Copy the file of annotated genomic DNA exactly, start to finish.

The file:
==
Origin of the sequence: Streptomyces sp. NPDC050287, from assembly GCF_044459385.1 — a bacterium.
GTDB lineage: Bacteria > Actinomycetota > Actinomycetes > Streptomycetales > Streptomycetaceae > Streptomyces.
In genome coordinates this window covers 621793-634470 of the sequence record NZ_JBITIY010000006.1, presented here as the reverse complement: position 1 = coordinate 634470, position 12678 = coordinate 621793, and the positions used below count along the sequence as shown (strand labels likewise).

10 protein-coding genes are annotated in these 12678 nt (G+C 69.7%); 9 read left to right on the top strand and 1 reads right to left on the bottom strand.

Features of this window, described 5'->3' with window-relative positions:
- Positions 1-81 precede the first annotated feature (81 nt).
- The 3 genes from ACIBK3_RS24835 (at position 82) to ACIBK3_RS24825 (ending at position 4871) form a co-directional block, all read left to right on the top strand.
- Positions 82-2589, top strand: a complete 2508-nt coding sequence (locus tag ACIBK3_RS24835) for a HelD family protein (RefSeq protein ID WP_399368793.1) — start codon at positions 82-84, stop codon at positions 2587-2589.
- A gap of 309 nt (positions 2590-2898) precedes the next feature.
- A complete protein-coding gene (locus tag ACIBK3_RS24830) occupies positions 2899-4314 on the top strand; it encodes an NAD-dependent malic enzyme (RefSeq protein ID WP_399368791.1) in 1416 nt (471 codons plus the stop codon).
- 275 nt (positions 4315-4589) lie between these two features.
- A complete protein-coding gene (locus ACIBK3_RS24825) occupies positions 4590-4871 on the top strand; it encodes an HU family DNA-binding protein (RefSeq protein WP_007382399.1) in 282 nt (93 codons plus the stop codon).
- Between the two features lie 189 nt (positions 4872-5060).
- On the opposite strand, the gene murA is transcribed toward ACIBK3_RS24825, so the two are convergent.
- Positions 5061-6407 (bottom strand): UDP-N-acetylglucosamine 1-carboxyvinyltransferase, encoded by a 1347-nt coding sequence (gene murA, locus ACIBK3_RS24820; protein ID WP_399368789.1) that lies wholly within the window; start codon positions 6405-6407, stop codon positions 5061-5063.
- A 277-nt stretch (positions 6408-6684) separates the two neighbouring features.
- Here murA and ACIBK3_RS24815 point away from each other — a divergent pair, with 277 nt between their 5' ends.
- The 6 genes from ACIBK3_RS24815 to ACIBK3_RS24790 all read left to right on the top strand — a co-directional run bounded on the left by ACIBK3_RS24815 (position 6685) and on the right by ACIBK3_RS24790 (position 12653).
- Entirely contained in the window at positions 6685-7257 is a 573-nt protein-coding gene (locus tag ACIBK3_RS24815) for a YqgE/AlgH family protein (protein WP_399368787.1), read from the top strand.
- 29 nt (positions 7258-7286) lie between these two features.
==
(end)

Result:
Origin of the sequence: Streptomyces sp. NPDC050287, from assembly GCF_044459385.1 — a bacterium.
GTDB lineage: Bacteria > Actinomycetota > Actinomycetes > Streptomycetales > Streptomycetaceae > Streptomyces.
In genome coordinates this window covers 621793-634470 of the sequence record NZ_JBITIY010000006.1, presented here as the reverse complement: position 1 = coordinate 634470, position 12678 = coordinate 621793, and the positions used below count along the sequence as shown (strand labels likewise).

10 protein-coding genes are annotated in these 12678 nt (G+C 69.7%); 9 read left to right on the top strand and 1 reads right to left on the bottom strand.

Features of this window, described 5'->3' with window-relative positions:
- Positions 1-81 precede the first annotated feature (81 nt).
- The 3 genes from ACIBK3_RS24835 (at position 82) to ACIBK3_RS24825 (ending at position 4871) form a co-directional block, all read left to right on the top strand.
- Positions 82-2589, top strand: a complete 2508-nt coding sequence (locus tag ACIBK3_RS24835) for a HelD family protein (RefSeq protein ID WP_399368793.1) — start codon at positions 82-84, stop codon at positions 2587-2589.
- A gap of 309 nt (positions 2590-2898) precedes the next feature.
- A complete protein-coding gene (locus tag ACIBK3_RS24830) occupies positions 2899-4314 on the top strand; it encodes an NAD-dependent malic enzyme (RefSeq protein ID WP_399368791.1) in 1416 nt (471 codons plus the stop codon).
- 275 nt (positions 4315-4589) lie between these two features.
- A complete protein-coding gene (locus ACIBK3_RS24825) occupies positions 4590-4871 on the top strand; it encodes an HU family DNA-binding protein (RefSeq protein WP_007382399.1) in 282 nt (93 codons plus the stop codon).
- Between the two features lie 189 nt (positions 4872-5060).
- On the opposite strand, the gene murA is transcribed toward ACIBK3_RS24825, so the two are convergent.
- Positions 5061-6407 (bottom strand): UDP-N-acetylglucosamine 1-carboxyvinyltransferase, encoded by a 1347-nt coding sequence (gene murA, locus ACIBK3_RS24820; protein ID WP_399368789.1) that lies wholly within the window; start codon positions 6405-6407, stop codon positions 5061-5063.
- A 277-nt stretch (positions 6408-6684) separates the two neighbouring features.
- Here murA and ACIBK3_RS24815 point away from each other — a divergent pair, with 277 nt between their 5' ends.
- The 6 genes from ACIBK3_RS24815 to ACIBK3_RS24790 all read left to right on the top strand — a co-directional run bounded on the left by ACIBK3_RS24815 (position 6685) and on the right by ACIBK3_RS24790 (position 12653).
- Entirely contained in the window at positions 6685-7257 is a 573-nt protein-coding gene (locus tag ACIBK3_RS24815) for a YqgE/AlgH family protein (protein WP_399368787.1), read from the top strand.
- 29 nt (positions 7258-7286) lie between these two features.